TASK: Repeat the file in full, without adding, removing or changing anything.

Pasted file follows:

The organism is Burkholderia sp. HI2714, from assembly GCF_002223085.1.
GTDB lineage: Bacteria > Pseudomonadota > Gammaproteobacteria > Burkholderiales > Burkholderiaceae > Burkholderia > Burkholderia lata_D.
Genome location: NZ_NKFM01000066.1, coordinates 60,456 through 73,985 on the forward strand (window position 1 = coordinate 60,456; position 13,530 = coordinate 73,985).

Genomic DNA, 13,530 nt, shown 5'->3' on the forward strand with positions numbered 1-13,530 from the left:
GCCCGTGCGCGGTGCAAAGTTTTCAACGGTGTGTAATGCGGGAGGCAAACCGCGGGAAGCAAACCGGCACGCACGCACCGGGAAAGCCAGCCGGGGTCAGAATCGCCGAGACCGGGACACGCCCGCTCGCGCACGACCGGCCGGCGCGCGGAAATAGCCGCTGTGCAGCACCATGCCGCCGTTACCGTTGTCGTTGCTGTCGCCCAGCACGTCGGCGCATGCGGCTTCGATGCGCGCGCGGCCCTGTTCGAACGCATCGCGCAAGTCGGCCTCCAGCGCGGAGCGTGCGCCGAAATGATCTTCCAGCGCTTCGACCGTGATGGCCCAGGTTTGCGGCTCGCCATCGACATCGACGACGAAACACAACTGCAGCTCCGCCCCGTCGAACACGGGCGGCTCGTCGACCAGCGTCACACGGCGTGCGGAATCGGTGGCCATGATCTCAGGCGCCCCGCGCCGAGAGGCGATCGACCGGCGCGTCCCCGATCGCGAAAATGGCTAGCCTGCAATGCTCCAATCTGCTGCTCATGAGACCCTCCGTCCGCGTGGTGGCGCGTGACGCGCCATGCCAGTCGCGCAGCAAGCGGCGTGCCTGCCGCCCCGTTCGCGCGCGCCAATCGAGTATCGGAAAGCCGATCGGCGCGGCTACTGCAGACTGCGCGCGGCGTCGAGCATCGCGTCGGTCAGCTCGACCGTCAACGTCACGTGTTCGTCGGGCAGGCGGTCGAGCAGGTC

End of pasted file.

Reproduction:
The organism is Burkholderia sp. HI2714, from assembly GCF_002223085.1.
GTDB lineage: Bacteria > Pseudomonadota > Gammaproteobacteria > Burkholderiales > Burkholderiaceae > Burkholderia > Burkholderia lata_D.
Genome location: NZ_NKFM01000066.1, coordinates 60,456 through 73,985 on the forward strand (window position 1 = coordinate 60,456; position 13,530 = coordinate 73,985).

Genomic DNA, 13,530 nt, shown 5'->3' on the forward strand with positions numbered 1-13,530 from the left:
GCCCGTGCGCGGTGCAAAGTTTTCAACGGTGTGTAATGCGGGAGGCAAACCGCGGGAAGCAAACCGGCACGCACGCACCGGGAAAGCCAGCCGGGGTCAGAATCGCCGAGACCGGGACACGCCCGCTCGCGCACGACCGGCCGGCGCGCGGAAATAGCCGCTGTGCAGCACCATGCCGCCGTTACCGTTGTCGTTGCTGTCGCCCAGCACGTCGGCGCATGCGGCTTCGATGCGCGCGCGGCCCTGTTCGAACGCATCGCGCAAGTCGGCCTCCAGCGCGGAGCGTGCGCCGAAATGATCTTCCAGCGCTTCGACCGTGATGGCCCAGGTTTGCGGCTCGCCATCGACATCGACGACGAAACACAACTGCAGCTCCGCCCCGTCGAACACGGGCGGCTCGTCGACCAGCGTCACACGGCGTGCGGAATCGGTGGCCATGATCTCAGGCGCCCCGCGCCGAGAGGCGATCGACCGGCGCGTCCCCGATCGCGAAAATGGCTAGCCTGCAATGCTCCAATCTGCTGCTCATGAGACCCTCCGTCCGCGTGGTGGCGCGTGACGCGCCATGCCAGTCGCGCAGCAAGCGGCGTGCCTGCCGCCCCGTTCGCGCGCGCCAATCGAGTATCGGAAAGCCGATCGGCGCGGCTACTGCAGACTGCGCGCGGCGTCGAGCATCGCGTCGGTCAGCTCGACCGTCAACGTCACGTGTTCGTCGGGCAGGCGGTCGAGCAGGTC